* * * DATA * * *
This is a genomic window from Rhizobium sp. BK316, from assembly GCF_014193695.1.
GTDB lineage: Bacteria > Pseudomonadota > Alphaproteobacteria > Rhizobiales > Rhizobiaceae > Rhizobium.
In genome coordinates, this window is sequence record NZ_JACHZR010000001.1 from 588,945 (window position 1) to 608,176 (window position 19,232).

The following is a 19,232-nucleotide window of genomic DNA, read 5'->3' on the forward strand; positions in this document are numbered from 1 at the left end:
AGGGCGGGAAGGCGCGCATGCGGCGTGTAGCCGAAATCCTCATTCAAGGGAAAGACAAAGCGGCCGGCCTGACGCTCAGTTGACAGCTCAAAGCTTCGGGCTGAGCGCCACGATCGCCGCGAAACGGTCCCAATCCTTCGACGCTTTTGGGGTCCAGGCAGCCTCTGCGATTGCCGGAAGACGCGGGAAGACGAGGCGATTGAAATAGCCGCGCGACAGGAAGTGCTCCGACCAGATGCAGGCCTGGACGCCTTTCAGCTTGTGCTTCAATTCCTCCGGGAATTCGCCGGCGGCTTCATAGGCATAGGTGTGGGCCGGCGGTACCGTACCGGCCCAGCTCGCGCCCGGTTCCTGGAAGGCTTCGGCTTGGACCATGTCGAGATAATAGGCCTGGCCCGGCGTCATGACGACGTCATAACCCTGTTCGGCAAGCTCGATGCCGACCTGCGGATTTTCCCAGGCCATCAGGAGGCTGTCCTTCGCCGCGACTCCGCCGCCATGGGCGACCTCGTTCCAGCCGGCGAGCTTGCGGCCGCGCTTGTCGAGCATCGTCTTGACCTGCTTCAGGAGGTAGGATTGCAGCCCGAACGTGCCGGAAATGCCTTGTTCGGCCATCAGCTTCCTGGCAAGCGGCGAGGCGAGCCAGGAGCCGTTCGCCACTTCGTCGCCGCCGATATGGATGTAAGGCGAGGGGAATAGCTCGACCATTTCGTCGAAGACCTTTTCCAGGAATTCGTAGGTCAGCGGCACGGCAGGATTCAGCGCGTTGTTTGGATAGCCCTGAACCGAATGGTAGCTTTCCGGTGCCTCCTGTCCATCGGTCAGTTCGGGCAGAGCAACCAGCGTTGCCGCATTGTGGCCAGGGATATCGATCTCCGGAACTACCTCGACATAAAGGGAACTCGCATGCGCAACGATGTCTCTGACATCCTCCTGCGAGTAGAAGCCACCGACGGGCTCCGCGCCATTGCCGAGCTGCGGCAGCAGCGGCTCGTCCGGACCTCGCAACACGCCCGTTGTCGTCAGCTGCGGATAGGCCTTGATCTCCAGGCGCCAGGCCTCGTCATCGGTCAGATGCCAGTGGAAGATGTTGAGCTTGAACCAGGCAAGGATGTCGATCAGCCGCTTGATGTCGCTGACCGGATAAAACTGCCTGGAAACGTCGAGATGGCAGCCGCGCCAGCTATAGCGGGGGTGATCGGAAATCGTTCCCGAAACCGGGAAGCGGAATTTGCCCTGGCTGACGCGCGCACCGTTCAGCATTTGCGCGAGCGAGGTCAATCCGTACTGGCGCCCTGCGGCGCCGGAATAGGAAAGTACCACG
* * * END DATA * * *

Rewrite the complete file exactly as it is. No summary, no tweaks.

This is a genomic window from Rhizobium sp. BK316, from assembly GCF_014193695.1.
GTDB lineage: Bacteria > Pseudomonadota > Alphaproteobacteria > Rhizobiales > Rhizobiaceae > Rhizobium.
In genome coordinates, this window is sequence record NZ_JACHZR010000001.1 from 588,945 (window position 1) to 608,176 (window position 19,232).

The following is a 19,232-nucleotide window of genomic DNA, read 5'->3' on the forward strand; positions in this document are numbered from 1 at the left end:
AGGGCGGGAAGGCGCGCATGCGGCGTGTAGCCGAAATCCTCATTCAAGGGAAAGACAAAGCGGCCGGCCTGACGCTCAGTTGACAGCTCAAAGCTTCGGGCTGAGCGCCACGATCGCCGCGAAACGGTCCCAATCCTTCGACGCTTTTGGGGTCCAGGCAGCCTCTGCGATTGCCGGAAGACGCGGGAAGACGAGGCGATTGAAATAGCCGCGCGACAGGAAGTGCTCCGACCAGATGCAGGCCTGGACGCCTTTCAGCTTGTGCTTCAATTCCTCCGGGAATTCGCCGGCGGCTTCATAGGCATAGGTGTGGGCCGGCGGTACCGTACCGGCCCAGCTCGCGCCCGGTTCCTGGAAGGCTTCGGCTTGGACCATGTCGAGATAATAGGCCTGGCCCGGCGTCATGACGACGTCATAACCCTGTTCGGCAAGCTCGATGCCGACCTGCGGATTTTCCCAGGCCATCAGGAGGCTGTCCTTCGCCGCGACTCCGCCGCCATGGGCGACCTCGTTCCAGCCGGCGAGCTTGCGGCCGCGCTTGTCGAGCATCGTCTTGACCTGCTTCAGGAGGTAGGATTGCAGCCCGAACGTGCCGGAAATGCCTTGTTCGGCCATCAGCTTCCTGGCAAGCGGCGAGGCGAGCCAGGAGCCGTTCGCCACTTCGTCGCCGCCGATATGGATGTAAGGCGAGGGGAATAGCTCGACCATTTCGTCGAAGACCTTTTCCAGGAATTCGTAGGTCAGCGGCACGGCAGGATTCAGCGCGTTGTTTGGATAGCCCTGAACCGAATGGTAGCTTTCCGGTGCCTCCTGTCCATCGGTCAGTTCGGGCAGAGCAACCAGCGTTGCCGCATTGTGGCCAGGGATATCGATCTCCGGAACTACCTCGACATAAAGGGAACTCGCATGCGCAACGATGTCTCTGACATCCTCCTGCGAGTAGAAGCCACCGACGGGCTCCGCGCCATTGCCGAGCTGCGGCAGCAGCGGCTCGTCCGGACCTCGCAACACGCCCGTTGTCGTCAGCTGCGGATAGGCCTTGATCTCCAGGCGCCAGGCCTCGTCATCGGTCAGATGCCAGTGGAAGATGTTGAGCTTGAACCAGGCAAGGATGTCGATCAGCCGCTTGATGTCGCTGACCGGATAAAACTGCCTGGAAACGTCGAGATGGCAGCCGCGCCAGCTATAGCGGGGGTGATCGGAAATCGTTCCCGAAACCGGGAAGCGGAATTTGCCCTGGCTGACGCGCGCACCGTTCAGCATTTGCGCGAGCGAGGTCAATCCGTACTGGCGCCCTGCGGCGCCGGAATAGGAAAGTACCACG